Working off a story from Scott Snyder and James Tynion, Tim Seeley turns in a script for Batman and Robin Eternal #3 that is simultaneously full of bouncy Bat- (or Robin) banter with some choice douchiness from Red Hood and scenes both past and present featuring the dark psychological effects of the Scarecrow’s fear toxin. This is somehow connected to the “mysterious” Mother, which our heroes are no closer to finding her identity. But there is still plenty of conflict as Dick Grayson’s Spyral colleague Poppy Ashemoore goes off the reservation, and threat level of the series increases when an important supporting character is put in the crosshairs of Mother and her creepy operatives.
Batman and Robin Eternal #1 is a genre spanning (superhero and possession horror), kick in the pants start to this weekly comic event. Scott Snyder and James Tynion set up a creepy, overarching storyline for the series by exploring the tragic side of being a Robin. (They don’t usually get out alive.) Artists Tony Daniel and Sandu Florea use speed lines, little circles, and every tool in the action cartoonist’s toolbox to give the comic a hyperactive feel as the various Robins swing, kick, and ride into action while wisely utilizing full page spreads for surprise reveals that burst the nostalgia bubble of “Batman and Robin forever”. By the end of Batman and Robin Eternal #1, readers will see the relationship between the Caped Crusader and his various sidekicks in a new, complicated light.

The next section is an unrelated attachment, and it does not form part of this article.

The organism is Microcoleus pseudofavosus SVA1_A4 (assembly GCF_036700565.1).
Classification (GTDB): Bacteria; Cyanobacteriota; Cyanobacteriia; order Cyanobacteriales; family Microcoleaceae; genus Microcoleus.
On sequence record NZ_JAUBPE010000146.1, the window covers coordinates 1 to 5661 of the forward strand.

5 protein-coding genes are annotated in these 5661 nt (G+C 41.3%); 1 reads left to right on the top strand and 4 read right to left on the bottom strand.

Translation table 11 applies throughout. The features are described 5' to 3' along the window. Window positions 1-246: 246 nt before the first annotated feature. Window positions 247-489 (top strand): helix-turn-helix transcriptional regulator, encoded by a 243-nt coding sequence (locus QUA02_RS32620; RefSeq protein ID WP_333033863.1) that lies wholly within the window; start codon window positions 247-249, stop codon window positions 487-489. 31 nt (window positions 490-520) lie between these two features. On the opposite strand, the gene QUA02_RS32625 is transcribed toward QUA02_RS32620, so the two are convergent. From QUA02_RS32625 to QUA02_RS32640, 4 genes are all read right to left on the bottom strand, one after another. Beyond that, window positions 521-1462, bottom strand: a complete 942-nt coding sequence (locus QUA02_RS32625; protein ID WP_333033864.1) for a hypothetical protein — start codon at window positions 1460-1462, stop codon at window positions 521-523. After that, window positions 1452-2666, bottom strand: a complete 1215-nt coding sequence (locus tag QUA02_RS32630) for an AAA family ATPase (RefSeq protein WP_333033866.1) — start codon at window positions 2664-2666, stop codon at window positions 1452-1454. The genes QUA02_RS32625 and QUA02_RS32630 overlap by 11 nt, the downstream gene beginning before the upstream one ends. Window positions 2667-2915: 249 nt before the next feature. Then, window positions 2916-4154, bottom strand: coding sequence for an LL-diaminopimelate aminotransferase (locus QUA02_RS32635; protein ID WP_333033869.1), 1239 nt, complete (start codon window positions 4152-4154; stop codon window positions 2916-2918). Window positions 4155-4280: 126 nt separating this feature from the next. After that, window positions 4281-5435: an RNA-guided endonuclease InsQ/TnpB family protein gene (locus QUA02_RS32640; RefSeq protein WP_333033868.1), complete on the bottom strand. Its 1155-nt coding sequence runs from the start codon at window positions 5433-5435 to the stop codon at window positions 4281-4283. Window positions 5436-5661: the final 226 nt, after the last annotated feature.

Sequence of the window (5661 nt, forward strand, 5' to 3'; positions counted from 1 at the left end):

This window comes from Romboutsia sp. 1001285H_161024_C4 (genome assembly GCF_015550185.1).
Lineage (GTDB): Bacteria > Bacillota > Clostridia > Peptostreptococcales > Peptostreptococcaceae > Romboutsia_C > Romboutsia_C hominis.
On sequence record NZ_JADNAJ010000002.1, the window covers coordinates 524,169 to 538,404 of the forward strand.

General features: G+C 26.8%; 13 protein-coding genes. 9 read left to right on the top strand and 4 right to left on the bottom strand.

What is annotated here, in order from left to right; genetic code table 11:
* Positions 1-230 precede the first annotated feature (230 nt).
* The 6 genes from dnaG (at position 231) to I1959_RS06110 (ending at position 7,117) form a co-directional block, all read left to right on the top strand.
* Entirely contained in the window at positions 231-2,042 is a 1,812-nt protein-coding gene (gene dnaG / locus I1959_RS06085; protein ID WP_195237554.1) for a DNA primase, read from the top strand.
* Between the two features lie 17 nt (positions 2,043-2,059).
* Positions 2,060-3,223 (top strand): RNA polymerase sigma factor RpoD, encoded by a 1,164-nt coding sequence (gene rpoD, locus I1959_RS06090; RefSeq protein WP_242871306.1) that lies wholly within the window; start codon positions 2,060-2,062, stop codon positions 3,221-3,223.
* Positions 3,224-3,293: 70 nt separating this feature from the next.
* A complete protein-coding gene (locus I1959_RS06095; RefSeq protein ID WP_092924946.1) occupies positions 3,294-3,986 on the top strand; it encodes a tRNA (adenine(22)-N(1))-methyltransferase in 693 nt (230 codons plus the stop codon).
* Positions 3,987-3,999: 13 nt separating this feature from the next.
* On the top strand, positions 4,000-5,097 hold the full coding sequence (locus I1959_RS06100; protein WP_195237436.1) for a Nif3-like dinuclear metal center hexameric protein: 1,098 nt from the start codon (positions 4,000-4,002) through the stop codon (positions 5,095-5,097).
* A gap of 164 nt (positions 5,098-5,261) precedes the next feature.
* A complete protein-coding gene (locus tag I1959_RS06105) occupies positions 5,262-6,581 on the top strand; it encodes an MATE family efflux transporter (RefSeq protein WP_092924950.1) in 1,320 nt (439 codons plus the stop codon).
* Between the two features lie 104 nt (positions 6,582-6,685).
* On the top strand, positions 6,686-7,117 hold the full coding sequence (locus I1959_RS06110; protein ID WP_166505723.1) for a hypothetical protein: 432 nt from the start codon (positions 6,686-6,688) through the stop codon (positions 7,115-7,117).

What makes the Joker such an exciting villain isn’t just his diabolical deeds, but the way he acts as the perfect foil to Batman. The Caped Crusader is a dark and brooding shadow, bound by morals, rules, and logic. The Clown Prince of Crime is a manic, posturing madman, ruled by chaos, entropy, and a disregard for anything…including himself. Everything the Joker does is to make a point, or deliver a punchline even if it comes at his own expense. He knows no limits and pushes Batman to his own limitations like no our villain. The Joker is to Batman as Kurt Cobain was to Axl Rose, or as Aaron Burr was to Alexander Hamilton, a perfect antithesis in every imaginable way. Here’s a look back at 13 of the most iconic Joker moments. These are the moments that made the Joker the one of the most memorable and recognizable villains in all of fiction, across any medium.
Batman #13-17 Written by Scott Snyder Pencilled by Greg Capullo Inked by Jonathan Glapion Colored by FCO Plascencia Even if it is drawn like (a dark opening scene from the Joker’s POV as he cracks Gotham police officer’s necks) and plotted like a slasher film, “Death of the Family” is a love story. A long, lost …